Honorary Coaches Enjoy Experience

Following a heartbreaking loss to the New England Patriots in the AFC Championship game two years ago, Pittsburgh Steelers running back Jerome Bettis found Charlie Weis and congratulated him on being hired as the new head coach at Notre Dame. Bettis told Weis if there was anything he could do to help the program, just let him know.

"He took me up on it," Bettis said with a laugh at the press conference following the 77th annual Blue-Gold Game, Saturday. Bettis and Mike Golic helped coach the Blue to a 10-7 victory over the Gold and honorary assistants Raghib "Rocket" Ismail and Bob Golic.

Weis tried to lure Bettis last season for the spring game, but a scheduling conflict didn't allow it. Weis then put the heat on the NFL star.

"He says hey, you have to do something," Bettis remembered. "I said well coach I'll speak to the guys when they come to Pittsburgh (season opener). He said ‘that's fine but I need you to come in and be an honorary coach.' I said well coach I can do it next year and he said you are booked. He booked me a year and a half in advance and didn't let me get out of it."

Bettis retired after helping the Steelers win the Super Bowl this past season. The six-time Pro Bowler finished his career ranked fifth on the NFL's all-time rushing list with 13,662 yards. This was his first time back at Notre Dame Stadium since leaving in 1993.

"I enjoyed it, got some goose-bumps going down the tunnel, so that was pretty fun," Bettis said. "Just glad to be back and be a part of everything going on."

Just because they were honorary coaches doesn't mean they got to do much coaching.

"Here's how it worked," Mike Golic began. "We had the headphones on and I could hear coach (Rick) Minter talking to the other coaches but I couldn't talk to them. My button didn't work."

He later said jokingly, "The only thing I was disappointed in was that the offensive coaches, Jerome and Rocket got to call one offensive play per half. Bob and I got to do nothing. It was 4-3 and if you blitzed, you only got to blitz one linebacker. How boring is that? We weren't allowed to do anything so that was my only point of contention."

Mike Golic, a nine-year NFL veteran, who is currently a co-host of Mike and Mike in the Morning on ESPN Radio, apparently didn't get the memo. His brother Bob did.

"I knew that right away," Bob Golic said. "Mike actually didn't find that out until the second quarter. He was calling all kinds of plays, defenses. Then he goes I don't think they are hearing me. Oh well, that's why you're the youngest."

Mike Golic contradicted himself because during his initial comments, he took most of the credit for the decision making on the final drive ending with Carl Gioia's game-winning 20-yard field goal.

"Just for the record it was my call to run the clock out and kick the field goal," he said with a straight face. "I looked to the coaches and said I think we should run the clock down and kick the field goal and they said, I know, we've got it covered."

The Golic brothers had the media cracking up with jokes left and right. Bob Golic was of course asked about his days as an actor on Saved by the Bell, the College Years.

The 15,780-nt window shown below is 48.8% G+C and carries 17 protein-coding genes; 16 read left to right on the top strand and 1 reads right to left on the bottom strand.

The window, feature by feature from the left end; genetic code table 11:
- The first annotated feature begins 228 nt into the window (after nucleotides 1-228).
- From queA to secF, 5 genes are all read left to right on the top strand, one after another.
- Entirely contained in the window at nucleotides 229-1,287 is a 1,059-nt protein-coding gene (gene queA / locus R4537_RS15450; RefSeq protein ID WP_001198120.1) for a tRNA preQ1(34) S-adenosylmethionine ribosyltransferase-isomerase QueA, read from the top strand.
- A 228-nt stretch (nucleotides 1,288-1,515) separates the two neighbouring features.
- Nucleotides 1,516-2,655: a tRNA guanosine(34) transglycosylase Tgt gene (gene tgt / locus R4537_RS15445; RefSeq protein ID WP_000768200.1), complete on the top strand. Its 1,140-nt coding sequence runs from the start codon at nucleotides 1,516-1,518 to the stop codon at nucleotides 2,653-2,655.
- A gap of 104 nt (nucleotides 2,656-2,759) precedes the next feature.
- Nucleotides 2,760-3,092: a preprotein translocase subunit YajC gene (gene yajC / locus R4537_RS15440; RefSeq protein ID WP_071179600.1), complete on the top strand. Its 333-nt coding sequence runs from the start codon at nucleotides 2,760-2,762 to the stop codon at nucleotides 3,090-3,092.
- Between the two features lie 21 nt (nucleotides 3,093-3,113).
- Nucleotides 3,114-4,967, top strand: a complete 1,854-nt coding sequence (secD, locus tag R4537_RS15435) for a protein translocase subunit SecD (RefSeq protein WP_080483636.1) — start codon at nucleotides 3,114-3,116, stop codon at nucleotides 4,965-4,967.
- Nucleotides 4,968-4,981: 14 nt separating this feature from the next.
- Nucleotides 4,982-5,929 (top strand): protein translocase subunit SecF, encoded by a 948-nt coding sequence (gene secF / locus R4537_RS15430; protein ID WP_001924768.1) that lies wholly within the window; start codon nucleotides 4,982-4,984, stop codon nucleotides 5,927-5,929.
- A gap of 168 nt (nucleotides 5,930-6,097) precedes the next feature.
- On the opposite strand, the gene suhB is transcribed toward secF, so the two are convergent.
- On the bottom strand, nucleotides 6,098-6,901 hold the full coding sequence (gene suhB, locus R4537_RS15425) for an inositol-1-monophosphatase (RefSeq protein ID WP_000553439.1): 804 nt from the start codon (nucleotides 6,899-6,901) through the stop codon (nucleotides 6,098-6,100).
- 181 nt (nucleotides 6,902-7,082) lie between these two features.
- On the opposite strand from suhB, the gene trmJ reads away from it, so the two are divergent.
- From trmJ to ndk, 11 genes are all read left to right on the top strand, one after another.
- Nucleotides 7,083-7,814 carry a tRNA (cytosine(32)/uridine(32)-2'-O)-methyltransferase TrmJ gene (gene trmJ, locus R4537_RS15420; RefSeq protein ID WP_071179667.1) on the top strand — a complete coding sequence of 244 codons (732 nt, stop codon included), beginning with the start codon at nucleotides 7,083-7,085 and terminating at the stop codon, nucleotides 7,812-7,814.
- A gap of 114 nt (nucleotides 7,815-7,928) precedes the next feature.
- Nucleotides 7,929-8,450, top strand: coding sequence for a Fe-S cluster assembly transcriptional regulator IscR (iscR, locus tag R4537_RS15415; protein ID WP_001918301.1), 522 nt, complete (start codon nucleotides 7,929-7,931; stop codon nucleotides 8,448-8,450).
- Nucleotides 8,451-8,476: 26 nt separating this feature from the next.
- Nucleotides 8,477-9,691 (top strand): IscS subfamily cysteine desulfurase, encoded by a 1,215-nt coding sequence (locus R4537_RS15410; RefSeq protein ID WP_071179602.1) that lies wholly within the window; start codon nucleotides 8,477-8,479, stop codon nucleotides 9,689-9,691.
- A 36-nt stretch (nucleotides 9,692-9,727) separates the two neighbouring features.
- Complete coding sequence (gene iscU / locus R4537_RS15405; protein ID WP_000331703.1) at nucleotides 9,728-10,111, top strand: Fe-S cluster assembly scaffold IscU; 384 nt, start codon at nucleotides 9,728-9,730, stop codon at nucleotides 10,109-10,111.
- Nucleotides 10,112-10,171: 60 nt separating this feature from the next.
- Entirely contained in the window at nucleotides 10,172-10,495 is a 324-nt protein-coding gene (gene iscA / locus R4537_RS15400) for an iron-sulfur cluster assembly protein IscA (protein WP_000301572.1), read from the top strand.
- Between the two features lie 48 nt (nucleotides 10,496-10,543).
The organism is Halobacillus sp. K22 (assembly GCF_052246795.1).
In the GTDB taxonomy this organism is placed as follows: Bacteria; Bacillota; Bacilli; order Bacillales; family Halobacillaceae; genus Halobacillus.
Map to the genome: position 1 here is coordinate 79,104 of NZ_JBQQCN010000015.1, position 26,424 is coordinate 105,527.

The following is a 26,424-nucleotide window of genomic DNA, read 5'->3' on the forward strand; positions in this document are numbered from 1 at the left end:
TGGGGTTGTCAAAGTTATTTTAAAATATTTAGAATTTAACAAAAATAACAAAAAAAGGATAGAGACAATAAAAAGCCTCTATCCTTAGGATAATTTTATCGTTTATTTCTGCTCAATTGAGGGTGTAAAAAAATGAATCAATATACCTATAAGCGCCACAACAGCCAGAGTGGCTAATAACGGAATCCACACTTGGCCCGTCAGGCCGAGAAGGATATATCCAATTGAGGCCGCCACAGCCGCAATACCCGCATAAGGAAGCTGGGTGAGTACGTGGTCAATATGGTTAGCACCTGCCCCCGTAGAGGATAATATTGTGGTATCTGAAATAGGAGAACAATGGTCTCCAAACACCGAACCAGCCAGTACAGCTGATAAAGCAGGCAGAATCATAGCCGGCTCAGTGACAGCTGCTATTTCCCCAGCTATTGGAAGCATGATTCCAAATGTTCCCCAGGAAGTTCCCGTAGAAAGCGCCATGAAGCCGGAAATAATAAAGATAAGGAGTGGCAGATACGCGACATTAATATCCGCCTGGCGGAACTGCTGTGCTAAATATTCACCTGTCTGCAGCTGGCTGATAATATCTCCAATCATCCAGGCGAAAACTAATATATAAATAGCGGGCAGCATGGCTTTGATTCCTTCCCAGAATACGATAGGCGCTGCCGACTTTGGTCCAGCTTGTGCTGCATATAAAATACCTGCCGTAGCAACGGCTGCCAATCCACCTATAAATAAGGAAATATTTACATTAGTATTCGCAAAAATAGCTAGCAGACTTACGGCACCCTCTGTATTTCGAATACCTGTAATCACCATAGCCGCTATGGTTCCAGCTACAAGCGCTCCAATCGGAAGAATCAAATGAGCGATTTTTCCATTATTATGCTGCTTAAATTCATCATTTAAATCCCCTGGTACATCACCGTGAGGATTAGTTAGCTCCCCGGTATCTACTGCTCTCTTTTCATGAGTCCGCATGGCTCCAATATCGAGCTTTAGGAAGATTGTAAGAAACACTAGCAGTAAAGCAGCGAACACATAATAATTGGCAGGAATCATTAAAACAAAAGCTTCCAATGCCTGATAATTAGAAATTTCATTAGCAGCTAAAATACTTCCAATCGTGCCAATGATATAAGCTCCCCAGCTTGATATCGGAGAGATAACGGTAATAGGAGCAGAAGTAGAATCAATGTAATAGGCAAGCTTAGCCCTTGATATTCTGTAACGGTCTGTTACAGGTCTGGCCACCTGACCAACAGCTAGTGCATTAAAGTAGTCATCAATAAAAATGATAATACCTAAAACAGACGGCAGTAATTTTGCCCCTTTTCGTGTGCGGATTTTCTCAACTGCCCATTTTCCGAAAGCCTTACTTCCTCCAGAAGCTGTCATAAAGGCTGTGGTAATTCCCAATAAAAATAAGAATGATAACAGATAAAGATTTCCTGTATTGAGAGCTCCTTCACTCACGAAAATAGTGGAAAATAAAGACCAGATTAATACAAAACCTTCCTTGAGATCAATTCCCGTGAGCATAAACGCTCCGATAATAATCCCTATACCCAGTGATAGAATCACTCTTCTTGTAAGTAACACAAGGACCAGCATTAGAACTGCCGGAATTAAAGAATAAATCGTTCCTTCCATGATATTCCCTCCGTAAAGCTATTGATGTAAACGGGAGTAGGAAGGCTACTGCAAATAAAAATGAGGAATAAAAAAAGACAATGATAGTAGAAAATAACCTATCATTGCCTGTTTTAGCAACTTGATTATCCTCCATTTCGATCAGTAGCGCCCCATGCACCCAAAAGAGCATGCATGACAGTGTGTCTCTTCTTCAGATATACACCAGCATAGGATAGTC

"What are you going to do, four years of major college football here at Notre Dame, 14 years in the National Football League, one year on a kid's TV show and that's all people talk about," Golic explained. "The sad thing is the cheerleaders all run up to me to get a picture and just for a brief, the briefest of moments, I thought, I still got it. Then I realized my back hurts, my knees hurt, I'm going, nah they love my show."

All four of the honorary coaches acknowledged Notre Dame being back where it should be, a top program in the country.

"There is a different look in people," Bob Golic said finally getting serious. "There is a different look in the eyes of some of the players. There is a different look in the eyes of the fans. They see something. They see there isn't just a change for the sake of changing. The new leadership has come in and done it. They have made the first steps and everyone is seeing this is going in the right direction. This optimism, this excitement, people are actually enjoying going to the game.

Ismail, the runner-up for the 1990 Heisman Trophy, shied away from the hype he was given as a player. If he could do it again, he would have embraced it better. He didn't get much of a chance to talk with Notre Dame's current Heisman candidate Brady Quinn before the game, but was sure he would afterwards.

"My mindset was always very, I just didn't like attention," he remembered. "I didn't like the expectations that came with it even though I was able to do well at times. Now I feel like they expect that to come with the territory. When you come to Notre Dame those are the things that come with the Notre Dame experience. The expectations and the people predicting what possibly could happen, the hype that comes with being quarterback at one of the most prestigious Universities in Universitydom, I think that is going to help him to be able to enjoy it."

Ismail enjoyed every play Saturday when something good happened, even if it was for the Blue team.

"I was just out there loving the fact that any success that any side had encouraged me and made me really look forward to the great things that are going to happen this season," he said.

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